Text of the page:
Mercedes-Benz Vans South Africa introduced us to the new flagship in its “premium bakkie” range: the 190kW / 550Nm 3.0-litre V6 X-Class turbo last week.
It is currently the most powerful production double-cab bakkie available in the country and will remain so until the facelifted Volkswagen Amarok V6 arrives in 2019, which incidentally also produces 190kW.
The V6 Amarok has been a relative success for VW so far and there is reason to believe the same could happen for Mercedes-Benz Vans South Africa.
But, much of the discussion at the launch last week among attending journalists was just who exactly is going to buy either the Progressive or Power X350d X-Class models, which are priced at R904 188 and R973 188 (including VAT and emissions tax) respectively.
According to the manufacturer, potential V6 X-Class buyers are “executive-level business-owners, families with an affinity for premium products, trend-conscious individuals, as well as sporty and enthusiastic adventurers.”
The Progressive V6 X-Class derivative comes standard with 17-inch, 6-spoke alloy wheels, air vents in electroplated silver chrome, a leather-lined steering wheel and parking brake, infotainment system Audio 20, and an eight-speaker sound system.
Standard features in the Power derivative meanwhile include a simulated, chrome-plated underride guard in the front bumper, a chrome-plated rear bumper, 18-inch 6-spoke light-alloy wheels, LED High Performance headlamps, electrically adjustable seats, and the infotainment system Audio 20 with multifunctional touchpad.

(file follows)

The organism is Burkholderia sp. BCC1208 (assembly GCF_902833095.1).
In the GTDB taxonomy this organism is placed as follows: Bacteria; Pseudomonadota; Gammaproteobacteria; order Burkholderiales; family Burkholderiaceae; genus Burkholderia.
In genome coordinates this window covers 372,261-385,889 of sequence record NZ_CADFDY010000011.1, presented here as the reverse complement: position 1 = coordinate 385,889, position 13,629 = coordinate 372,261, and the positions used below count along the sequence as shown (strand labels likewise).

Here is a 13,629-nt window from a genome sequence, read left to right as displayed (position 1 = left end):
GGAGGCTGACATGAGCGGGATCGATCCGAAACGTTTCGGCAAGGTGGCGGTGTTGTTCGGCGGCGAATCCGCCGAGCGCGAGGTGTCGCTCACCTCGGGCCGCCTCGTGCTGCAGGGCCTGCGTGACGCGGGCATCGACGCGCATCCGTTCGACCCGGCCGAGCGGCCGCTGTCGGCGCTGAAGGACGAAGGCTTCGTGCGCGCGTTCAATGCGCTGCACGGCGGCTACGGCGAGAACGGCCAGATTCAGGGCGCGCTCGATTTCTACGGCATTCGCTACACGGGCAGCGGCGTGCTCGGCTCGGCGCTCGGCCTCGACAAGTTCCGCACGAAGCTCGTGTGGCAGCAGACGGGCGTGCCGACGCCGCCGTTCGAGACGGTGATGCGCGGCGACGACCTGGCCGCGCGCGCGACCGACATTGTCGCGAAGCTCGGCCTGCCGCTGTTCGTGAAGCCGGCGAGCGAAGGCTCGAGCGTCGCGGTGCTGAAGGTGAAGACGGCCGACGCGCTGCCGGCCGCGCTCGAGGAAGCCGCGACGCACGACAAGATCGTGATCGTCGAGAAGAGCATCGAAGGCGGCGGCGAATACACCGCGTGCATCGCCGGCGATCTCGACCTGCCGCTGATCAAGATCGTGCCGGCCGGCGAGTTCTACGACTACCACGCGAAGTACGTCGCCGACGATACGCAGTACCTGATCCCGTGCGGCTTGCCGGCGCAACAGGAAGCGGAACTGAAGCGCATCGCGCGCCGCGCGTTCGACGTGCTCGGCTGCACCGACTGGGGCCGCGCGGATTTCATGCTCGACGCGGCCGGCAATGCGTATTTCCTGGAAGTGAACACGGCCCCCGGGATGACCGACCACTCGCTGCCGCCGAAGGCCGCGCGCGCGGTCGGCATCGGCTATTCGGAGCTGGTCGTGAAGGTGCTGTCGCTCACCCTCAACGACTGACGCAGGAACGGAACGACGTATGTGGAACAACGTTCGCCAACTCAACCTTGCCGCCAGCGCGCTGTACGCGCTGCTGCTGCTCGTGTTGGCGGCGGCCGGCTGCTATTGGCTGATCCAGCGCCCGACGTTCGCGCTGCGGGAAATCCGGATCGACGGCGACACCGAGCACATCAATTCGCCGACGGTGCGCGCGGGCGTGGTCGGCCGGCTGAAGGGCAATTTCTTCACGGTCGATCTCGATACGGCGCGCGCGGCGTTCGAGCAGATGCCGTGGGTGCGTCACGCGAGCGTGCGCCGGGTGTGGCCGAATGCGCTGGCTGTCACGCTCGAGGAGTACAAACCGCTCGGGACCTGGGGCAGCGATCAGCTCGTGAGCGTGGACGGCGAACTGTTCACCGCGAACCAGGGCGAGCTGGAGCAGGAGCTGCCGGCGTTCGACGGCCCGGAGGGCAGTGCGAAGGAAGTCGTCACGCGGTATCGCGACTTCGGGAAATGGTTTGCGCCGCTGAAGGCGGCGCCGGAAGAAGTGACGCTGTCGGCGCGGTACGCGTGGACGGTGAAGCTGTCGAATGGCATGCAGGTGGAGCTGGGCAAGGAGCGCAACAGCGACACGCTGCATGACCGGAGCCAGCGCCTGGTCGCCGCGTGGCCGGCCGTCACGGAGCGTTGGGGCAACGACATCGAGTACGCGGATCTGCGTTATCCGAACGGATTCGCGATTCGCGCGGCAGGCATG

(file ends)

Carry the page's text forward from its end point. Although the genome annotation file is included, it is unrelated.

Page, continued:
Mercedes-Benz Vans South Africa has also made available an extensive range of accessories, including new sports bar, which can be combined with a roll cover in black or silver, there is a choice of styling bar, hard cover, hardtop, stowage box, load bed liner, load-securing rails in the load bed, and an underguard protector.
There was also some debate as to whether Mercedes-Benz Vans South Africa should have entered the voluminous double-cab market with this V6 X-Class flagship before it introduced the four-cylinder X-Class models, to really make an impact.
There are a number of things to like about the all-wheel drive V6 Merc: it’s a good-looking vehicle that is versatile and highly capable off-road. Overtaking is a breeze and the build quality is fantastic. It is also at the cutting edge in terms of active and passive safety in this segment.
The steering wheel is appropriately meaty and the 7-speed automatic transmission goes about its work largely unnoticed. Manual gear changes can be made through steering wheel paddles, although we rarely found them to be necessary on the launch drive in the Western Cape.
Like other bakkies and SUVs, the transmission also makes the more technical sections of off-road driving a lot simpler than would otherwise be the case.
Key off-road V6 X-Class specs:
However, there is some noticeable turbo-lag when you really step on the power and, given it’s off-road prowess, ladder-frame chassis and suspension setup, is understandably not as soft as comparatively priced luxo-SUV’s, especially those fitted with air suspension.
The more macho among us are not likely to be bothered at all by this.
Also, those same luxo-SUV’s entirely lack the X-Class’ 1 000kg payload and may or may not have a low-range reduction gear and/or differential lock on their rear axle, like the Merc has.
All-in-all, the V6 X-Class is intriguing new entrant into the South African bakkie market. Let us know what you think in the comments section below!